American teenager Coco Gauff is through to her first career WTA 1000-level semifinal at the Internazionali BNL d'Italia after World No.1 Ashleigh Barty retired in the second set of their quarterfinal match.
On a day which saw a nearly two-hour rain delay in the first set, Barty was leading, 6-4, 2-1, with Gauff to serve, before retiring with a right arm injury during the changeover.
The World No.1 played the match, her 16th in singles so far in the clay season, with wrapping on her left thigh, and a compression sleeve on her serving arm, telling reporters after the match that the injury has been a recurring problem in her career.
"It became worse while we were playing," Barty said of the pain in her arm. "So I think that's the challenging thing is to make the decision to stop. It's never nice. It's the thing that I hate the most is not being able to finish a tennis match.
"But the pain was becoming too severe, so it was important that I listen to my body and of course try and do the right thing, knowing that we have a Grand Slam in two weeks' time."
It is Barty's first retirement in nearly three years, when she retired in the second set of the semifinals at the 2018 Internationaux de Strasbourg.
"I hate withdrawing. I hate pulling out of a match halfway through. It's not in my makeup, not what I like to do, but it was really important today that I listen to what my body was telling me to make sure that in a couple weeks' time we're good to go," Barty said.
"It's something I have had to manage over my career. It's an injury that began when I was quite young, when I was 15 or 16 years old. It just pops up every now and again.
"I think the conditions today certainly didn't help that, but I mean, we're confident we know how to manage it, so we just kind of move on and know that the right decision was made today, as hard as it is."
In what was a high-quality match in wet and heavy conditions prior to Barty's retirement, the World No.1 hit 20 winners to 15 unforced, and broke serve twice. She was a break down in the opening set at 2-1, but immediately restored parity and broke to wrap up a one-set lead on her fourth set point.
"When she called the physio, I mean, I knew she had her leg taped before the match, but I think she always has that taped... When she came up to me, I was shocked. I didn't know what to make of it, just because I didn't feel like there was anything going on," Gauff said.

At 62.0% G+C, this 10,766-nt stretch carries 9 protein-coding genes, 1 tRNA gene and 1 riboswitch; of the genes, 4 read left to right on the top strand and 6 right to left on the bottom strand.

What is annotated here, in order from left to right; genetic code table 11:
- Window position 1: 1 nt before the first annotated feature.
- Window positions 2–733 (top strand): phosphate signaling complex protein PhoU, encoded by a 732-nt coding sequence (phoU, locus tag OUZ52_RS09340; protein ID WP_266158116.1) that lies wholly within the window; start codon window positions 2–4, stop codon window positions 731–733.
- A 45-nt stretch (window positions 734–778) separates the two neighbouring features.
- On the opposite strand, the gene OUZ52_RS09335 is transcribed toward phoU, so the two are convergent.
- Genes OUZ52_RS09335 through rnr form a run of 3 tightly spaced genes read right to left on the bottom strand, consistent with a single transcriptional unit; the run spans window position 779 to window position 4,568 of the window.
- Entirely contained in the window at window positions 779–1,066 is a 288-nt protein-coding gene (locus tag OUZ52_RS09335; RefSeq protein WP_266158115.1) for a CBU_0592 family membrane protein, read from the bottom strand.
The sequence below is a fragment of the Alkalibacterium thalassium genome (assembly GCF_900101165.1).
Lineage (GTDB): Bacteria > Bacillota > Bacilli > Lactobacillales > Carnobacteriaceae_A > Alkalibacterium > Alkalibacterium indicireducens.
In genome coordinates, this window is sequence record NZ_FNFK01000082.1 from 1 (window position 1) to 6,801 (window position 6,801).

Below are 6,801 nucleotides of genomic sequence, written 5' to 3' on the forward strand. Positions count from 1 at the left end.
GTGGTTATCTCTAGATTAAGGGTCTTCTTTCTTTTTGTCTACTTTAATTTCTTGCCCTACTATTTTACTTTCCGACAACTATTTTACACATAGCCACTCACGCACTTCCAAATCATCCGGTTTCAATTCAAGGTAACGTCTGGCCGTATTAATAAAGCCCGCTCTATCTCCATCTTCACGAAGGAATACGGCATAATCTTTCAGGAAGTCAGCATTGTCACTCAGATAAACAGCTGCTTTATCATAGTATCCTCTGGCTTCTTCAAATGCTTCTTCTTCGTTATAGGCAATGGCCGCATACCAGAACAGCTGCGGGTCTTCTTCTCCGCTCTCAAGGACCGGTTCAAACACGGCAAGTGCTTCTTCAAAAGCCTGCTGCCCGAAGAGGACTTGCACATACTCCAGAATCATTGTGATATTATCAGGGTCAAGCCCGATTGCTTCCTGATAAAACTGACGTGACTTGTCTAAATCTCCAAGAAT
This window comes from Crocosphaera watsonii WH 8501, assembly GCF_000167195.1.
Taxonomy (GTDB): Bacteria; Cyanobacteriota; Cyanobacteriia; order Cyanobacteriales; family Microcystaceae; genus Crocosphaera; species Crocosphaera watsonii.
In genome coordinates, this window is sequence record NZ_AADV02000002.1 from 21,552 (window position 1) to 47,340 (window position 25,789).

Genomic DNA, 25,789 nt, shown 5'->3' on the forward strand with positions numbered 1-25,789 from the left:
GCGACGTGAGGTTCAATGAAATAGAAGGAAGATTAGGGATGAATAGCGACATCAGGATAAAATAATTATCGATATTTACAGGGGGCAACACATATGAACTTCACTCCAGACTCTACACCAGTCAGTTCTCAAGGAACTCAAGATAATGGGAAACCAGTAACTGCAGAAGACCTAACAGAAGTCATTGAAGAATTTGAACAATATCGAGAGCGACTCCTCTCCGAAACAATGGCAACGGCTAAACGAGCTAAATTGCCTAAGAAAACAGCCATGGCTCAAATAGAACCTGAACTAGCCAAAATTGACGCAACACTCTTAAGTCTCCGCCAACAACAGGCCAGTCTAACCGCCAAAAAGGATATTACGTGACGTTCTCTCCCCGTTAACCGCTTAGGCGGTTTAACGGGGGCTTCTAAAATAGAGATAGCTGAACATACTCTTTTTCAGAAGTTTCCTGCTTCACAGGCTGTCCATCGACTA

"It's not a way you want to win a match. At the end when she told me she was retiring, forfeiting or retiring the match... Obviously I felt for her, but when you have the chance to play the No. 1 player in the world, it's not a good feeling to win this way.
"I send the best well wishes, and hopefully she can get well before the French Open."
Gauff posted her own similar statistics, hitting 12 winners to 13 unforced, and earns abridged passage through to her four WTA singles semifinal overall. The 17-year-old's run this week assures her a ranking rise into the Top 30.
"I'm very happy, especially with my first three matches. Those wins were great. It's cool to make the semifinals," Gauff said.
"I felt like today, even though the first set didn't go the way I wanted, I felt like I was bringing the energy from the start after every break. I think that's something I think I did well today."
Up next, Gauff will face either Elina Svitolina or Iga Swiatek for a place in the final. The final quarterfinal match was postponed due to rain, and will be played Saturday ahead of the semifinals. Gauff has only faced Svitolina: the Ukrainian was a 6-4, 6-3 victor in the second round of the Australian Open.
"I played Svitolina in Australia. Honestly that match, even though the score didn't say it, I felt like it was a high-quality match. She plays super well, so I know what I have to expect, high intensity from the first point to the last," Gauff said.
"Regarding Swiatek, she has great results on the clay. Obviously, she won French Open last year... so I think either/or it's going to be a tough match. They are both fighters. They both have good results in Grand Slams and in 1000s, so I think it's just going to come down to who wants it more. I'm going to try my best."